jumatatu m. poe
My initial thinking of how I might utilize the $40,000 award from FCA was to contribute to a down payment on collective property that would function as a permanent base for me to live, to work, and to house the life and work of other queer Black and Indigenous artists. That buying project was postponed in the wake of COVID-19 related unknowns… The money is currently in a savings account as I still plan forward collectively around the idea for a live-work space that has been brewing for some years now.
- jumatatu m. poe, January 24, 2021
i am learning to speak better portuguese, and remembering that words are deceptively indiscrete and imperfect. remembering that, even when speaking the same language, we all have our own languages. i love to get right up on people in my work… look right at you, be close enough for you to smell me, test the silent contracts we are each assuming are in place and see how much we will allow ourselves to know one another in a moment of performance. i’ll wonder, just hard enough, what your body feels as you see me emphasize the s-curve of my lower back, or heave my chest up-and-down in time with the heavy presses of my feet into the ground. i will keep in mind, in body, that tightrope between “exploring” and “invading,” and try to keep a balance, even as i resist the implicit notions of ownership of space that are hiding in the syllables of tres∙pass∙ing…… i may have to just stop everything for a moment and sit down next to you and be quiet. and listen to that together……. or, if we are both feeling it, maybe we’ll touch one another. before i levitate. or combust. or evaporate.
- December 2019
jumatatu m. poe is a choreographer and performer. Their work strives to engage and further dialogues with Black queer individuals, creating compelling and challenging performance work that recognizes History as only one option for the contextualization of the present, and imagines options for artists’ economic and emotional sustainability.
poe’s early exposure to concert dance was through African dance and capoeira performances on California college campuses where their Pan-Africanist parents studied and worked. They began dance training in college with Umfundalai, Kariamu Welsh’s contemporary African dance technique. poe’s work is influenced by various sources, including early informal family dance parties; technical training in contemporary African dance, contemporary dance, and performance; sociological movement research; and anatomy study.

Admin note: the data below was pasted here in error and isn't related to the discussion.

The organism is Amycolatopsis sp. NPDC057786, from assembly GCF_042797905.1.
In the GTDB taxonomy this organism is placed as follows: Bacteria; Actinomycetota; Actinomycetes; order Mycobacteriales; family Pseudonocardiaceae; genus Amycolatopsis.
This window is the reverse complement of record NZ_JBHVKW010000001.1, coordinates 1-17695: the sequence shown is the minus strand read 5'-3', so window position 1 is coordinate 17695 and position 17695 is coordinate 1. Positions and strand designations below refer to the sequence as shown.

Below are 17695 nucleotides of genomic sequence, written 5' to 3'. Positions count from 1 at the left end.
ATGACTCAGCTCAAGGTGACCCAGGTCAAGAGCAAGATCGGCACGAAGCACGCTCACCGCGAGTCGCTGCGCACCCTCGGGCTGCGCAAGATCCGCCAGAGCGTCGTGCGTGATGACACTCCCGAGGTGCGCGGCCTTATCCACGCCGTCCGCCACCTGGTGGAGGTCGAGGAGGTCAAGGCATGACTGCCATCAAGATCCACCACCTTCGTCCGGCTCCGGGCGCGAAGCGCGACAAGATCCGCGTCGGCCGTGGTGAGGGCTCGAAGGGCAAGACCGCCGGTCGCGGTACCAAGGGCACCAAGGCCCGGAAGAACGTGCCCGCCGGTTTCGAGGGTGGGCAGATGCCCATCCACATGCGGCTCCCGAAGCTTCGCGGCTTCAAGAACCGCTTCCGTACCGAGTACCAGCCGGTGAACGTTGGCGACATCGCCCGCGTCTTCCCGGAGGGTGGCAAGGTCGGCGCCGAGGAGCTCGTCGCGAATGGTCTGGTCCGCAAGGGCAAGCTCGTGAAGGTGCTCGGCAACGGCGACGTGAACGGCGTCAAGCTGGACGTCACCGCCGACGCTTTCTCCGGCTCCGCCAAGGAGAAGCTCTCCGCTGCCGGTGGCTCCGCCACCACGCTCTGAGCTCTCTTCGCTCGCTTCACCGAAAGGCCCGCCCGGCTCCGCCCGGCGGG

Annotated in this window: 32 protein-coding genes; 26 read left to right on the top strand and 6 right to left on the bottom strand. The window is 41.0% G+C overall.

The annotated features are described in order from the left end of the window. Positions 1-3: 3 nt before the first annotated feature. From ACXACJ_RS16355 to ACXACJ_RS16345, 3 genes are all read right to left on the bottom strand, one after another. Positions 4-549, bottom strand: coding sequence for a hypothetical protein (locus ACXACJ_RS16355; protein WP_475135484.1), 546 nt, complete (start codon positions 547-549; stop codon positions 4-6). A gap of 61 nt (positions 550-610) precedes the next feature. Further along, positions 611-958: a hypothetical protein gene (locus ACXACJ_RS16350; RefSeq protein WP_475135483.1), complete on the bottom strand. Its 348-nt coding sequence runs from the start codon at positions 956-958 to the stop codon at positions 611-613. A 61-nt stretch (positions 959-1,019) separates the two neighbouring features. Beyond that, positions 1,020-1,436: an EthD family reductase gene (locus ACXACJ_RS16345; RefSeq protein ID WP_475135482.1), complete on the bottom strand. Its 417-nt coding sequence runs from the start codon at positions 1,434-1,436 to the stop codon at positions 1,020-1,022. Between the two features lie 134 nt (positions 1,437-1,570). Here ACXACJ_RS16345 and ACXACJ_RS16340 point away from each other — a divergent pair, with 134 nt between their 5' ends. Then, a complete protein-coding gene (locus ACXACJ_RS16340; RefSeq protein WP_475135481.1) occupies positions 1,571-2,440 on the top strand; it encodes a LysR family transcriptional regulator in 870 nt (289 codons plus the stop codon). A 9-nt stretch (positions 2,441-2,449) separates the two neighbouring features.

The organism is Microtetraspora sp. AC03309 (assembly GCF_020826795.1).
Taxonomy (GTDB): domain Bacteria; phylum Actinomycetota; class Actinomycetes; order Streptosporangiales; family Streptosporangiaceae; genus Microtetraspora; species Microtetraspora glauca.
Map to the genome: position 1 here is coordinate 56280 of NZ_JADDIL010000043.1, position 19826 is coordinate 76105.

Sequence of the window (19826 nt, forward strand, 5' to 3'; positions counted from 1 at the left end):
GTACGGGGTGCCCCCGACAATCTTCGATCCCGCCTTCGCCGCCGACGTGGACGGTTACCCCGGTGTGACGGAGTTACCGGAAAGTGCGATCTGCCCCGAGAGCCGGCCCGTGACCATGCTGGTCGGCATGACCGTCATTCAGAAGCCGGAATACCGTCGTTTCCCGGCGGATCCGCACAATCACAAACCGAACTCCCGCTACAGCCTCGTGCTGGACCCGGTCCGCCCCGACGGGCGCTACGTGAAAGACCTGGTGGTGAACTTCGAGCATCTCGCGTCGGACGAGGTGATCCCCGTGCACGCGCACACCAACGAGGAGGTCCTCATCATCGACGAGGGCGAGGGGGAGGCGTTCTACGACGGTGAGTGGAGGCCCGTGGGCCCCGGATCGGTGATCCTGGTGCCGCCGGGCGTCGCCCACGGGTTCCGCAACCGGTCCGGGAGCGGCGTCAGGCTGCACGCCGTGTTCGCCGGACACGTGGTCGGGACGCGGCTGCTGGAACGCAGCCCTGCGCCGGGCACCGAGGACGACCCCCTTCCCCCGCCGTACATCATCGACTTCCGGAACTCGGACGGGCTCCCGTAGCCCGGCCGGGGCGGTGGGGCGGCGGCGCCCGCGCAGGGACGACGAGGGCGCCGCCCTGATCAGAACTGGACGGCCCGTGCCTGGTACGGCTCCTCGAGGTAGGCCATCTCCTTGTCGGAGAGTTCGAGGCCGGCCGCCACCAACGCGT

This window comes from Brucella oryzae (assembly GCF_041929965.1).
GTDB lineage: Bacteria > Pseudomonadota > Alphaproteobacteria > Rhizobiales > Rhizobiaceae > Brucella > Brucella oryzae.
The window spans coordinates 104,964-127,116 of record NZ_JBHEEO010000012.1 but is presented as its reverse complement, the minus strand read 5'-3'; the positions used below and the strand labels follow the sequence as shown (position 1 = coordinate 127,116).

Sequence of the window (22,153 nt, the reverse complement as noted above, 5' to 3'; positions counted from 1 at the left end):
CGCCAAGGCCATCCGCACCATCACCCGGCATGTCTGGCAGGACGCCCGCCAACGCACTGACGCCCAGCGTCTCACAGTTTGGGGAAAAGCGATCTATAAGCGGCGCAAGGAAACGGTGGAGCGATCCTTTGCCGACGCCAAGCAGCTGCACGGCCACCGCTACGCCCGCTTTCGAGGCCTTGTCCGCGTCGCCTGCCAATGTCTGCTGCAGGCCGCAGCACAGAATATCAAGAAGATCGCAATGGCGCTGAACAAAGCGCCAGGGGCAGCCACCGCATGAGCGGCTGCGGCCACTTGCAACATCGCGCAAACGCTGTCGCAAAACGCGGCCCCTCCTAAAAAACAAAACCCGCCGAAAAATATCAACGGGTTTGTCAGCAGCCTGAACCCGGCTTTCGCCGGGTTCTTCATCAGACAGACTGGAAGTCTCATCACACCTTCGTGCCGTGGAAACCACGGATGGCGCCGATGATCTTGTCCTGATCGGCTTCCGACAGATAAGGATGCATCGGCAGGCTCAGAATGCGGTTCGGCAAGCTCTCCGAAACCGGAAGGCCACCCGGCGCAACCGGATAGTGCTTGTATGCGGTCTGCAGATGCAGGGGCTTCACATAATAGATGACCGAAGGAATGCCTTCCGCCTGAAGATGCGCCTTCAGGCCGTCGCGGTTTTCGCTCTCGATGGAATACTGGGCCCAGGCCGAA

In 2019, poe received a Foundation for Contemporary Arts Emergency Grant to perform terrestrial during the American Realness festival at the Bronx Academy of Art and Dance. This piece explored an ongoing theme in their work, an examination of humans as earth and Black humans as having a long, continuing terrestrial history that far precedes and will outlive white supremacy’s oppressions. Since 2010 they have been co-creating the Let ‘im Move You series of performance and visual works around J-Sette performance and culture with Jermone Donte Beacham.
Collaboration is often essential for poe’s work, for which nurturing small communities through equity is a central working ethos. They have previously danced with Marianela Boán, Silvana Cardell, devynn emory, Emmanuelle Hunyh, Tania Isaac, Ligia Lewis, Kun-Yang Lin, C. Kemal Nance, Marissa Perel, Leah Stein, Keith Thompson, Kate Watson-Wallace, Reggie Wilson, Jesse Zaritt, and Kariamu Welsh (as a member of Kariamu & Company: Traditions). As a performer, they have collaborated with Merián Soto.
poe has received various awards including a Pew Center for Arts & Heritage Fellowship (2012), an Independence Foundation Fellowship (2016), a Sacatar Foundation Brazil, Sacatar Residency Fellowship (2017), and the Queer! Art Prize for Let ‘im Move You: This Is a Formation (2019).
poe holds a B.A. from Swarthmore College and an M.F.A. from Temple University. They were also an Assistant Professor of Dance at Swarthmore College from 2009-2018.